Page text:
Having a standing appointment on the wildly popular The Pat McAfee Show helps his cause in that regard, but even if he wasn’t a regular, his rather scathing remarks about NFL insider Adam Schefter were bound to make some news.
To be fair to Rodgers, honesty has really been his calling card in 2021. From being open about pondering retirement to being brutally honest about his relationship with the Packers front office, nothing has been off the table.
That now includes the athletic form, or lack thereof, of arguably the NFL’s most well-known reporter.
The Lambeau Leap is legendary in Green Bay — Adam Schefer’s version of it isn’t
In order to understand Rodgers’ comments on Schefter, one has to really understand the moment to which the reigning MVP called back.
Green Bay is a special football town full of both history and tradition. Lambeau Field, the home of the Packers, is literally smack dab in the middle of a neighborhood. People tailgate in their driveways and on their streets because the stadium is mere blocks away in many instances. The people of Green Bay and the team are intertwined, so much so that the team is the only one in the NFL without a traditional owner. Rather, fans are able to buy a piece of the team as a public stock.
There’s nothing like it in sports.
In that context, the Lambeau Leap is a celebration of the team’s connection to the town. It was started by legendary Packers safety LeRoy Butler when he jumped over the retaining wall into the front row after a defensive touchdown created by himself and Hall of Fame defensive end Reggie White.
Since that moment, hundreds of Packers have celebrated scores with Lambeau Leaps. Conversely, many opposing players have dared to enter the first row as well, only to be pushed back by the Green Bay faithful and perhaps doused with a stray beer or two.
Rodgers’ comments on Schefter stemmed from the reporter’s own try at the Lambeau Leap during a pregame show in October 2019. Schefter took an awkward run at the end zone wall and jumped, barely making it a quarter of the way up before having to be dragged up by the fans.
Plenty of lowlight Lambeau Leaps have taken place over the years, and Schefter’s poor attempt certainly found its way on that list.
Context is key when analyzing Rodgers’ apparent shot at Schefter
Rodgers is a regular guest on The Pat McAfee Show, and his segments, known as “Aaron Rodgers Tuesdays” have become known for a candid conversation about football and Rodgers’ life.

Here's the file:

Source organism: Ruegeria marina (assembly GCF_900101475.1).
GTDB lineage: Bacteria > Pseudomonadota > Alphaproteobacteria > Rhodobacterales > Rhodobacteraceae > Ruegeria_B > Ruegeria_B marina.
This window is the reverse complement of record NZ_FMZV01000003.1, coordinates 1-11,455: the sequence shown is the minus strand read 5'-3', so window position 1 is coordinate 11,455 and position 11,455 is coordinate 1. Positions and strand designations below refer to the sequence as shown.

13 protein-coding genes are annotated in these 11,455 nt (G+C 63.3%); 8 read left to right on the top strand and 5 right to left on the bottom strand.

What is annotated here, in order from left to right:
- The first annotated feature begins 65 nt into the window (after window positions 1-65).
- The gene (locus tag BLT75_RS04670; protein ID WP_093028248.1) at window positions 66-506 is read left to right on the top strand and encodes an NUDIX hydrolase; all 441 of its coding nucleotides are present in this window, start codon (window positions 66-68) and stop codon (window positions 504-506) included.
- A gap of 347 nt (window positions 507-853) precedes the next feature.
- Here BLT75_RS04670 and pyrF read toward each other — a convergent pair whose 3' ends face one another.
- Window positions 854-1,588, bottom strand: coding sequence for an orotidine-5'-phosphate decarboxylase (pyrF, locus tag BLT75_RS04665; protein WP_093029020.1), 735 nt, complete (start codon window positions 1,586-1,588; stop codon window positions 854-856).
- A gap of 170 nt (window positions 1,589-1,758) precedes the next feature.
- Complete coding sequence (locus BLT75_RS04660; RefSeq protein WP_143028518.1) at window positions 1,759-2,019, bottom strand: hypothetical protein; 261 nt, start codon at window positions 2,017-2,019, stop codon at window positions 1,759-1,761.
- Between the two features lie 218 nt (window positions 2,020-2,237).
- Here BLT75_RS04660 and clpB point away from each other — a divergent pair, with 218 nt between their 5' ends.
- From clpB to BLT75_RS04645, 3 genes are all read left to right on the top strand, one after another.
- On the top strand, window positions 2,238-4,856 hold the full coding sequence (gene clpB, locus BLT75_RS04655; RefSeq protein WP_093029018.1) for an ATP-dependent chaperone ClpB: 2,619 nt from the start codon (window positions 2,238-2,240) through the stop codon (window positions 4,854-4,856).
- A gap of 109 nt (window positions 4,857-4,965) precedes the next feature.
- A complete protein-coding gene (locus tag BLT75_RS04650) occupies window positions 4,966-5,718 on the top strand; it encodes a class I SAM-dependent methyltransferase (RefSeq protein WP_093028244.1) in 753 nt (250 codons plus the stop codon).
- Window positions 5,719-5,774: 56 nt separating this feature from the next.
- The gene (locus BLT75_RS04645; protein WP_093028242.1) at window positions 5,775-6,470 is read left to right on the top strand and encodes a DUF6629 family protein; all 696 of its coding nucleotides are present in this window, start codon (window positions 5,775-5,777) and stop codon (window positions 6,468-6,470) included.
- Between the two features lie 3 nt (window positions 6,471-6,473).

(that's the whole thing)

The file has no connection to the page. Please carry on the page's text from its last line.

In this segment, Rodgers delved into everything from his budding “bromance” with Pittsburgh Steelers head coach Mike Tomlin to his thoughts on the rather subpar officiating that’s been rampant throughout the league this season. Specifically, Rodgers spent time discussing a play against the Steelers in which he was tripped by star defensive end T.J. Watt, only to have the call overturned.
Rodgers lamented that for a moment he was worried that he actually wasn’t tripped (he was), but rather that he was becoming unathletic enough to think he got tripped, while really falling over himself in the latter stages of his career.
He went on to discuss a touchdown run he had in the second quarter of the game that found him in the Green Bay end zone with a potential Lambeau Leap looming in his future. Teammate Randall Cobb motioned for Rodgers to jump into the stands as he has many times in the past, but the MVP had other ideas.
“I said, ‘Uh uh, that’s way too high,'” Rodgers explained to McAfee. “That’s too high. I can’t do it.”
Rodgers apologized to the front row and joked that he just wasn’t ready to make the jump. That’s when McAfee exclaimed that he was tired of hearing Rodgers count himself out, wondering if he had tripped himself or if he was unable to make the Lambeau Leap.
The show host then put some hypothetical thoughts into Rodgers’ head, and the quarterback’s true thoughts on Schefter were soon revealed.
“I didn’t mention it looking like an unathletic, weak-chinned, no-ass [guy].”Aaron Rodgers on Adam Schefter
Fantastic. Rodgers has never had a problem calling out the NFL “experts,” so this shouldn’t have been a real shock to anyone.
Schefter vs. Rodgers could be the NFL’s next great feud
Remember, it was Schefter who originally reported on ESPN that the quarterback wanted out of Green Bay — doing so on the night of the NFL draft. It was also Schefter who admitted to Dan Patrick that he didn’t have a particular source on the draft-night story that sent Green Bay’s offseason into turmoil.
Rather, Schefter admitted, he reported that Rodgers wanted out of Green bay due to an “accumulation of information” throughout the offseason. He just so happened to file that report on draft night.
It is important to realize that Rodgers is known as a bit of a prankster and a jokester. His segment on The Pat McAfee Show is also known for being loose and rather funny at times. It’s not a typical public relations stop you see most quarterbacks make, and that’s made Rodgers’ appearances quite a hit among both Packers fans and NFL fans alike.
Likely, this was all just a joke and there is no true beef between the NFL’s top reporter and its most talented quarterback.
With that said, one can’t help but connect the dots to Rodgers’ tumultuous offseason with the Green Bay front office.